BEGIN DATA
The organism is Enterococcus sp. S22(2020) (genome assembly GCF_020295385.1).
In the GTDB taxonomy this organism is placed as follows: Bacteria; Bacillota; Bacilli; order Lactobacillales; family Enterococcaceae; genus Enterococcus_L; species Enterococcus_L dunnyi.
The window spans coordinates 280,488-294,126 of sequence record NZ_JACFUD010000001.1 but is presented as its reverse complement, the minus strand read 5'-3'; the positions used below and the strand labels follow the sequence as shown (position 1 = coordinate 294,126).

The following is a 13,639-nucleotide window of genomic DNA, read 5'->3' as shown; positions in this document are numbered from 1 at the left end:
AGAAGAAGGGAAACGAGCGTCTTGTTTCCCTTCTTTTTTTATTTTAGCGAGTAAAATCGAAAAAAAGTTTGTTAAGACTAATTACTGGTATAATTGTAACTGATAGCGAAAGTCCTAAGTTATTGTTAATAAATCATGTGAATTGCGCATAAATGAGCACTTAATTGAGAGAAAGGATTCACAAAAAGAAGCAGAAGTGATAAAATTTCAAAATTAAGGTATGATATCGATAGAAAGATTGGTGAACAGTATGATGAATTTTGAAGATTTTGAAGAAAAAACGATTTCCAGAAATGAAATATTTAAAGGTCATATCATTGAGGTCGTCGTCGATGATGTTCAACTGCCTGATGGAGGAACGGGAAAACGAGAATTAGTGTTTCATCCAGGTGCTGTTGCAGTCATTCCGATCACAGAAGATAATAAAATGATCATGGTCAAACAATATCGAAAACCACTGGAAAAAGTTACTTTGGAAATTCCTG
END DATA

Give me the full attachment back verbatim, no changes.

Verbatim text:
The organism is Enterococcus sp. S22(2020) (genome assembly GCF_020295385.1).
In the GTDB taxonomy this organism is placed as follows: Bacteria; Bacillota; Bacilli; order Lactobacillales; family Enterococcaceae; genus Enterococcus_L; species Enterococcus_L dunnyi.
The window spans coordinates 280,488-294,126 of sequence record NZ_JACFUD010000001.1 but is presented as its reverse complement, the minus strand read 5'-3'; the positions used below and the strand labels follow the sequence as shown (position 1 = coordinate 294,126).

The following is a 13,639-nucleotide window of genomic DNA, read 5'->3' as shown; positions in this document are numbered from 1 at the left end:
AGAAGAAGGGAAACGAGCGTCTTGTTTCCCTTCTTTTTTTATTTTAGCGAGTAAAATCGAAAAAAAGTTTGTTAAGACTAATTACTGGTATAATTGTAACTGATAGCGAAAGTCCTAAGTTATTGTTAATAAATCATGTGAATTGCGCATAAATGAGCACTTAATTGAGAGAAAGGATTCACAAAAAGAAGCAGAAGTGATAAAATTTCAAAATTAAGGTATGATATCGATAGAAAGATTGGTGAACAGTATGATGAATTTTGAAGATTTTGAAGAAAAAACGATTTCCAGAAATGAAATATTTAAAGGTCATATCATTGAGGTCGTCGTCGATGATGTTCAACTGCCTGATGGAGGAACGGGAAAACGAGAATTAGTGTTTCATCCAGGTGCTGTTGCAGTCATTCCGATCACAGAAGATAATAAAATGATCATGGTCAAACAATATCGAAAACCACTGGAAAAAGTTACTTTGGAAATTCCTG